Everywhere I look these days — whether it’s painted in a university stairwell, posted on a library bulletin board or stuck on a car bumper — I see the slogan, “Be the change you wish to see in the world.” Attributed to Gandhi (even though they weren’t his exact words), the slogan is meant to inspire people to make the world a better place by starting first with a personal transformation.
When Stella Bowles was 11 years old, she didn’t set out with the lofty goal of changing herself to make the world a better place. But her dogged determination to right a wrong that made her mad and turned her into a force of change in her community.
Her Grade 6 science fair project on the raw sewage she discovered polluting the LaHave River near her home became a campaign that made headlines across Canada — and prompted three levels of government to commit more than $15 million to clean up the river and replace straight pipes in Nova Scotia.
“When I started this, I was just an 11-year-old kid doing a boring science project,” said Bowles, who is now a Grade 9 student in Bridgewater. “It has created so much change in our community.”
Bowles’s story caught the attention of author Anne Laurel Carter, who divides her time between Toronto and a home down the road from Bowles’s family in Upper LaHave. Written in Bowles’s voice, Carter captured her story in the book My River: Cleaning up the LaHave River (Formac Publishing). Published last fall, the book was released this month in the United States. Nova Scotia’s Department of Education has already bought more than 1,000 copies for Grade 7 classrooms, said Bowles.
“I hope that other kids get inspired by the book,” she said. “My message is that your age doesn’t define what you can and cannot do.”
A self-described curious kid who has always asked her parents endless questions, Bowles wondered why she wasn’t allowed to swim in the LaHave River. Her mother, Andrea Conrad, told her that the water wasn’t clean because many of the homes along the river still used straight pipes. Instead of having a septic tank, anything flushed down the toilet went straight into the water with little to no filtration, explained her mother, whose family has lived since 1780 on the property where Bowles calls home.
She was shocked by what her mother told her.
“What’s in your toilet, ” she gagged in response. “Poop? Our neighbours are pooing in the LaHave?”
Bowles didn’t let her disbelief and disgust stop her from further investigating. Curious about the impact straight pipes had on the health of the river, her mom, who is a teacher, suggested she speak with their neighbor David Maxwell, a retired doctor who had long been testing the water’s fecal contamination levels. Bowles learned how to test the water in the river and Dr. Maxwell soon became her mentor.
Her findings on the high levels of fecal matter in the river were presented in her science fair project, titled Oh Poop! It’s Worse Than I Thought! Not satisfied to stop at the school project, she launched a public campaign to warn others about the polluted water. She made a sign in big capital letters and posted it on her family’s property. Everyone driving couldn’t miss it: “THIS RIVER IS CONTAMINATED WITH FECAL BACTERIA.”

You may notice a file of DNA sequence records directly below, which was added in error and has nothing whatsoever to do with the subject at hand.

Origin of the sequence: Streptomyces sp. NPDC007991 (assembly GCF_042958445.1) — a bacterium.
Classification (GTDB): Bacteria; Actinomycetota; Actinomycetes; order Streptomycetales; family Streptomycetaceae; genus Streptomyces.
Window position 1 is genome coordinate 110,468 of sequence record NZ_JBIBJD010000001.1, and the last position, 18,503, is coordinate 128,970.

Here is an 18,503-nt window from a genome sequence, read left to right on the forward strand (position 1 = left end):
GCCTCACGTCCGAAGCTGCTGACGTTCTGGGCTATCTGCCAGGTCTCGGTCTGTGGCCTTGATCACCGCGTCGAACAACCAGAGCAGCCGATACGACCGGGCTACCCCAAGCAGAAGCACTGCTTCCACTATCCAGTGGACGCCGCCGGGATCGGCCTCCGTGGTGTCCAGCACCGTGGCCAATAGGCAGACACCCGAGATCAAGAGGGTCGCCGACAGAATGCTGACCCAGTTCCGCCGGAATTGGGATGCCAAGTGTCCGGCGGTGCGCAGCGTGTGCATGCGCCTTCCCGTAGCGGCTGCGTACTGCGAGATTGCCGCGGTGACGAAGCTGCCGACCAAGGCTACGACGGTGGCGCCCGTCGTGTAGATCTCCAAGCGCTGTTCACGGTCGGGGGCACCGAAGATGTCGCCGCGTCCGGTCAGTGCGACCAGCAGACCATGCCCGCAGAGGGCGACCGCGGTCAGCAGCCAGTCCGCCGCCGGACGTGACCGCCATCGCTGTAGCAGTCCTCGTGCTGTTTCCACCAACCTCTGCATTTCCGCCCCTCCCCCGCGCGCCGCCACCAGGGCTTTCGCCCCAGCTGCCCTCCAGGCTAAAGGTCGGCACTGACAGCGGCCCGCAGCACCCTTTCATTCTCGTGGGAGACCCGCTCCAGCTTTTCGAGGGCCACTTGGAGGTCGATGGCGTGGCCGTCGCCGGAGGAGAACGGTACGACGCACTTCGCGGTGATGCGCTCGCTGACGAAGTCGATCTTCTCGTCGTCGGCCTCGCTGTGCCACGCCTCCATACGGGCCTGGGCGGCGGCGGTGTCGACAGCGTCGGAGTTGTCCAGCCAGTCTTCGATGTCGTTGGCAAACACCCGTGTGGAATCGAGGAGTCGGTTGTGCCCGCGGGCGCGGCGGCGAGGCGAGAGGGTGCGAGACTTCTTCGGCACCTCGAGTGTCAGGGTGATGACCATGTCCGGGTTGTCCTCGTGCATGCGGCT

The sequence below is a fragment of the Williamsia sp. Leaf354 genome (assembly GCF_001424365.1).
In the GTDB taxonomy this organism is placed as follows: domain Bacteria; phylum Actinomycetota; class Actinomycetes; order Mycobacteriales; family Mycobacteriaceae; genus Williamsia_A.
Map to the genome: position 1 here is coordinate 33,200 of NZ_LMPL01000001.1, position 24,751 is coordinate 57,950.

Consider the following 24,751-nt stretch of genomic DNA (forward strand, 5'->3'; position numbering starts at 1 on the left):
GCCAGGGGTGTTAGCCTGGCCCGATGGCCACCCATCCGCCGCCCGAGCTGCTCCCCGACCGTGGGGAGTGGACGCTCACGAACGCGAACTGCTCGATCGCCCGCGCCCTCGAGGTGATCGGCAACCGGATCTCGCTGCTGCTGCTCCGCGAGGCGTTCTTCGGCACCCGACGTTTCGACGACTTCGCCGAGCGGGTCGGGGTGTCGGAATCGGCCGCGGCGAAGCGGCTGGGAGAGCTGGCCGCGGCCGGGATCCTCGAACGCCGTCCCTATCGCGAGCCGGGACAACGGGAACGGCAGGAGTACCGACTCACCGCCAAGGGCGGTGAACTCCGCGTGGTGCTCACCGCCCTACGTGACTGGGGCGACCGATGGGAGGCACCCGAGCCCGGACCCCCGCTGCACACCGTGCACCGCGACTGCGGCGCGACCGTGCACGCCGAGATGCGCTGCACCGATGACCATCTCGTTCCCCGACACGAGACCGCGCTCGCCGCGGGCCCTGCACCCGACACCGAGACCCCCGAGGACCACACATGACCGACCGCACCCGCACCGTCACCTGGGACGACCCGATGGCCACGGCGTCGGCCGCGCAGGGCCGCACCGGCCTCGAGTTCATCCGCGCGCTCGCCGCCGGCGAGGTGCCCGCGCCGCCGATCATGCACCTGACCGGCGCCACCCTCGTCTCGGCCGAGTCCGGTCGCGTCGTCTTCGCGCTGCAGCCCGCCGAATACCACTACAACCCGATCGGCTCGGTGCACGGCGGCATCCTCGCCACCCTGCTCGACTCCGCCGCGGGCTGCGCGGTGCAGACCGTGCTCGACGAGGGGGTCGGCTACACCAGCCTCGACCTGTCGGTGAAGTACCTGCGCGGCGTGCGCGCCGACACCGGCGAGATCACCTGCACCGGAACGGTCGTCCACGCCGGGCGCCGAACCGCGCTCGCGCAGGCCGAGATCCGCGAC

She also begged her mom to start a Facebook page. Before long, she had thousands of followers and was raising awareness about the polluted water. Since then, she has met Prime Minister Justin Trudeau, presented at international conferences including one recently in Sweden, spoken to countless schools and taught other students how to test waterways near their homes. In 2018, (she counted) she was on 25 airplanes and missed 41 days of school. Thanks to FaceTime and Google Classroom she’s been able to keep up with school work.
“It started as a Grade 6 science fair project. It’s way beyond what I thought it would become.”
Excited by the changes she is seeing in her community, she points out that the government has promised to clean up the LaHave River by 2023 and have all 600 straight pipes on the river switched over to septic tanks. So far, she has seen the arrival of close to 80 new sewage tanks on lawns in her community.
Bowles, who looks ahead to possibly studying environmental law one day, knows she couldn’t have accomplished all that she has without her parents, her brother, her nanny and Maxwell.
“If you want to create change,” she said. “You have to talk to your parents and find a mentor.”
Knowing that much more work still needs to be done to clean up waterways and eliminate straight pipes, Bowles seems to understand that in order to be the change she wants to see in the world, she needs to continue working with other smart, committed people.
“I want to share my message,” she said. “I want other youth to know that they can make a difference.”
Other books on the shelf
For aspiring screenplay writers, Gary J. Fontaine has released a new book How Not to Write a Screenplay (CreateSpace Independent Publishing Platform). He’s excited to sign books and show his films on Jan. 28 at 6 p.m. at the Cineplex Cinemas in Lower Sackville.
At the event you can get signed copies of the book (for sale on Amazon.ca) and watch Fontaine’s short films, as well as his 2013 feature drama Wendy and Wanda.
For more information contact:firstname.lastname@example.org.
Read between the lines with journalist and author Allison Lawlor as she explores the Nova Scotia book scene and chats with local authors in her weekly column.